Saturday, February 03, 2007


Blogging, Gambling and the Perils of Delivering Leaflets

Today there’s an exciting all-day meeting of the Liberal Democrats’ Federal Policy Committee, so there’s just time to say ‘Hooray!’ for this being the first anniversary of my taking up blogging. A day crammed with scattergun policy detail seems curiously appropriate, then, though my participation in our early discussion of the next Manifesto may be a little limited: no papers have been circulated, so it’ll all be on the projector and I’m currently blind as a bat. Before I go, though, I’ve noticed the Lib Dem blogosphere sizzling with two issues in the last few days – gambling and letterboxes.


On gambling, I’ll join the blogging consensus of Stephen Tall and Iain Sharpe; I can’t see myself ever entering a casino (even with our elephant’s James Bond fixation), but the Liberal Democrats seem to have been needlessly nannyish over them. It’s not the first time; I remember Andrew Stunell chiding me years ago over the unpopularity of my stance on the monarchy, and my retort that he wanted to ban the National Lottery, and that would wind up far more people on a weekly basis. I like Don Foster, but seem to have a habit of disagreeing with him; I like Blackpool too, for all its shabby charms (well, mainly for the Doctor Who exhibition and fond family holiday memories), and can’t see why they shouldn’t be allowed to build a ginormous casino if they want one. If there’s a risk of addiction, by all means regulate them, as you would with any addictive substance. But prohibition? Nah. Let people and communities make their own choices, and if it’s your view that a choice is wrong, their own mistakes.

Letterboxes and other Election Hazards

With such a libertarian strand around the blogosphere, I have to admit I was a little surprised at the tide of (occasionally tongue-in-cheek) support for interfering in people’s homes. No, not sex this time, but the idea that the state should go round micro-managing people’s letterboxes. I’m as fond of Chris Young’s song as anyone else (haven’t seen him for years; wonder how he is?), but while I’m all for regulation of, say, energy-saving standards in new build, I really don’t think ‘Ooh, that caught my fingers once’ is a sufficiently major issue of public policy to unleash an army of bureaucrats with rulers. So, Paul, Stephen, Peter, er, ‘Action’ and all, sorry, but I won’t sign the petition.

Besides, though I’ve had many bruised knuckles over the years, letterboxes are only about the fifth nastiest hazard to FOCUS (make sure you stick ‘Green Action’ on every leaflet) deliverers. What about confusing road layouts so you get lost and tire yourself out – of all the routes I’ve delivered up and down the country, the worst numbering in Britain still remains the Offerton estate, five minutes’ walk from my parents’ house – or those great long walks up very narrow gardens, separated by fences, so you’re knackered after just a few doors within feet of each other? Should we have a petition for subsidiary gates in all walls and fences that stretch more than five metres? And what about dogs – oh, I could tell you about dogs. The voter in the Christchurch by-election who agreed to take a full-sized stakeboard for his corner house facing right down a busy road, because I had the presence of mind to request it when his dog’s teeth were embedded in my jeans? Or the scar I still have on the other leg nearly a decade after an unleashed dog bounded out to bite me for delivering a leaflet in Taunton (yes, I dragged it, on my leg, up as far as the door to make sure I could pop the FOCUS through before getting away)? Or the most miserable delivering experience I’ve ever had, slopping round Islwyn in torrential rain, delivering until not only had the highlighter pen come up my map, but the print on the map itself, and the leaflets were now not coming away from the bundle in sheets but in thick clumps of papier-maché? Twenty-four hours in that town, and not a moment when I was dry… Or, of course, altercations with voters, the most vivid memories still being by-elections like Eastleigh – the foaming anti-immigrationist who, after I’d pointed out the factual inaccuracies with or politely agreed to differ on every single thing he’d said, ended up howling down the road after me “Chidgey?! That’s not an English name!” – or Christchurch, where after one dispiritingly Tory street, Diana Maddock listened to the bad canvassing news with a calm “They’re all fascists, you know. I hope they’re going to vote for me.” But what made up for it was not banning them, but the tiny old woman who confidentially disclosed, “Well, I’ve always voted Tory…” then seizing me and shaking me as she cried “But you’ve got to get the bastards out!” And that we did, of course.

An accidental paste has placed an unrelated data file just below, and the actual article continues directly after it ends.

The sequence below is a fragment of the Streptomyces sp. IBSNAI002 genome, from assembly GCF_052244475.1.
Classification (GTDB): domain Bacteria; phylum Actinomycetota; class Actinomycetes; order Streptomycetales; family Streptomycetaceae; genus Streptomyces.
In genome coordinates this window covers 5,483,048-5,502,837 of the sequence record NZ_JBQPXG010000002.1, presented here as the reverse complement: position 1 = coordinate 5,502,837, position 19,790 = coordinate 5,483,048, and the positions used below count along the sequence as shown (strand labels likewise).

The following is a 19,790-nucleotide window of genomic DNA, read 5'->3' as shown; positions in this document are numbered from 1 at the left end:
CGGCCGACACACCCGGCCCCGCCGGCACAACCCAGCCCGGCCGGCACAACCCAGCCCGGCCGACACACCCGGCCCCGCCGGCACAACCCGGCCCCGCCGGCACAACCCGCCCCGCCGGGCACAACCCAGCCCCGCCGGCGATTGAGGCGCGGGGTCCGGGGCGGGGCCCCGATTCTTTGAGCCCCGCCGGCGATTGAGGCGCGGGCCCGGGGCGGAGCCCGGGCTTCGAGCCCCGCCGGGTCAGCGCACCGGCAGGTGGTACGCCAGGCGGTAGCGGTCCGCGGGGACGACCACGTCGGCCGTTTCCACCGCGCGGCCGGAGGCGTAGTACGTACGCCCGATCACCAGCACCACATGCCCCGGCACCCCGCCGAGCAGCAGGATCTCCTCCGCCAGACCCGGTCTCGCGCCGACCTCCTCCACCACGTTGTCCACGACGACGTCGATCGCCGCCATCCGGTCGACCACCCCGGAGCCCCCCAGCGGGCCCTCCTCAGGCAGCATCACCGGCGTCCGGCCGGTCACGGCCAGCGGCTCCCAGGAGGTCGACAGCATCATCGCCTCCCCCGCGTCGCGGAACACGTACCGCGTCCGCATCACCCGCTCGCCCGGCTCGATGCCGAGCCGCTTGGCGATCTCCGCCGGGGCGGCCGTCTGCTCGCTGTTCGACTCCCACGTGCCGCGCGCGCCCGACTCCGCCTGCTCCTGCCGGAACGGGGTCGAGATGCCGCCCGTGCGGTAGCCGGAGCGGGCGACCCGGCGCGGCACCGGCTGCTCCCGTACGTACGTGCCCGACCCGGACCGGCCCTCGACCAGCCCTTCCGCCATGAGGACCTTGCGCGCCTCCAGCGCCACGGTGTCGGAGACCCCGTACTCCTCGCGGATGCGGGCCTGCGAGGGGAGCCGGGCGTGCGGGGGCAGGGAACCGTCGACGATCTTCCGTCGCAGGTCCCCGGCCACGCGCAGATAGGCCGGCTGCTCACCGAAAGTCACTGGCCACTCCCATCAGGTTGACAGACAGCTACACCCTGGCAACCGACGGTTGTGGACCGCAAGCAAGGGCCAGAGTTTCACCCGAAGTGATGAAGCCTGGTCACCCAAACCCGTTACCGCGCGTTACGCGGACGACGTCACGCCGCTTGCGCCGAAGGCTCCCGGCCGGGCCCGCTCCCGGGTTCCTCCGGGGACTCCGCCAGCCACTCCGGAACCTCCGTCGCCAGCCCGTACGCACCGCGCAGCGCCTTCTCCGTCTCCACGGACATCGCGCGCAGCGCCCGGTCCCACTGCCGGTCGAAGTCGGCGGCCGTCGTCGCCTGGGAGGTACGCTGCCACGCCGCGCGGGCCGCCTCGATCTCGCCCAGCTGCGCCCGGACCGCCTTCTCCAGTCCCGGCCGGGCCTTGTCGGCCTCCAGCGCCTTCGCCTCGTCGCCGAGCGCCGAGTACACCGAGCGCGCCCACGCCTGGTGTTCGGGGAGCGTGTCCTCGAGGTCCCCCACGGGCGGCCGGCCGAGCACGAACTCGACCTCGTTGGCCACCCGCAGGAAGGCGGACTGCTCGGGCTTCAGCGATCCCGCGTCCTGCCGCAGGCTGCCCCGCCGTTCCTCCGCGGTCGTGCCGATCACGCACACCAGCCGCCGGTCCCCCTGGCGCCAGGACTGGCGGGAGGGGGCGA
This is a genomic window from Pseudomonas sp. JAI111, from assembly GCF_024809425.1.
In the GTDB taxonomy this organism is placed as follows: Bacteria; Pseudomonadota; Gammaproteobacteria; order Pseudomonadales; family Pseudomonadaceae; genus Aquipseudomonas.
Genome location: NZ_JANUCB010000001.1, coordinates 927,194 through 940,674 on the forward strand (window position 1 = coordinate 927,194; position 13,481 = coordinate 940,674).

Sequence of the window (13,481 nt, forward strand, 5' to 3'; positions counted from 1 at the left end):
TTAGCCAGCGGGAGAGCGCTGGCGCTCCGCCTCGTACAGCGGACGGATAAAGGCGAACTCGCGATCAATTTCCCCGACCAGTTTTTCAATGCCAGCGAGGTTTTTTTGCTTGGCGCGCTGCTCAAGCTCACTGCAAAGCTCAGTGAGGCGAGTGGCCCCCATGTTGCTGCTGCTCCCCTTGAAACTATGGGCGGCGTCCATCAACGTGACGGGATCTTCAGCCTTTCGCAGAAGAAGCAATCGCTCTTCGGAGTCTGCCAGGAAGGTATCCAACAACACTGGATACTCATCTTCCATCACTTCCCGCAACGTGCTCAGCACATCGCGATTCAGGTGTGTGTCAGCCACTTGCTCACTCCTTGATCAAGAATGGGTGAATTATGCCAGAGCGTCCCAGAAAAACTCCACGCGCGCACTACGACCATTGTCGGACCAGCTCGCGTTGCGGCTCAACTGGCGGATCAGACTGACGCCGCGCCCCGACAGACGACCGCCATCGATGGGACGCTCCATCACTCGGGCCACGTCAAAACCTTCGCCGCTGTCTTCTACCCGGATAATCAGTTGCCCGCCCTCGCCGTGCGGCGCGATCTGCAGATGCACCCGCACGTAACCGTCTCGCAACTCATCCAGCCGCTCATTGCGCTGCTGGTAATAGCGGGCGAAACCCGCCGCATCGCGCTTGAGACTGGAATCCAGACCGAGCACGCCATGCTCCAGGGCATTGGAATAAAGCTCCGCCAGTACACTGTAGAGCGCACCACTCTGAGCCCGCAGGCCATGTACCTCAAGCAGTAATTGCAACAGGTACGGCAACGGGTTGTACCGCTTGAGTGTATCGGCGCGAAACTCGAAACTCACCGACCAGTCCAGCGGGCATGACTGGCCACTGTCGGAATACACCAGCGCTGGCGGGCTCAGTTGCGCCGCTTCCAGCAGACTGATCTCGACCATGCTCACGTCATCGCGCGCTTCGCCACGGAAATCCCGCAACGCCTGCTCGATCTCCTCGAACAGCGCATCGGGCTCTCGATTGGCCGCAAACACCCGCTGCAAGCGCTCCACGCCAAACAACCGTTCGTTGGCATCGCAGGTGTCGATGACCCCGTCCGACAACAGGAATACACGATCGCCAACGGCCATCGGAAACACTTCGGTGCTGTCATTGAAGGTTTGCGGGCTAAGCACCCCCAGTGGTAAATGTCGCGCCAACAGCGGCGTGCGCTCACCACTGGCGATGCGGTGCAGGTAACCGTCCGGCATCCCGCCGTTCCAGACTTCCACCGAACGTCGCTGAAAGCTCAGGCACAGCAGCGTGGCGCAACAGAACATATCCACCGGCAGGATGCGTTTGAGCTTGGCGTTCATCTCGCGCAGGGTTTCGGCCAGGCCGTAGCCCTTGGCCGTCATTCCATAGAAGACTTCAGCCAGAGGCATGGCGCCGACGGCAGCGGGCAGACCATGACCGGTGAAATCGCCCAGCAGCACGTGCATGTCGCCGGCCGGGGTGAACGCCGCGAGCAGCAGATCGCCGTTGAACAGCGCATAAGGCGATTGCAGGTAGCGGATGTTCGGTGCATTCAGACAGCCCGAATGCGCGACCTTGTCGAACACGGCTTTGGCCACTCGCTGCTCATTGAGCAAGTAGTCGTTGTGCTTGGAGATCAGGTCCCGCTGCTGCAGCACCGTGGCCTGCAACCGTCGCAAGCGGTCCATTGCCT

The answer, dear Lib Dem, is to grin and bear it, and to climb every tower block ’til you win your seat. Not take a saw to every voter’s door, even in fun, and however much you want to do it.

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Sing it ... literally.

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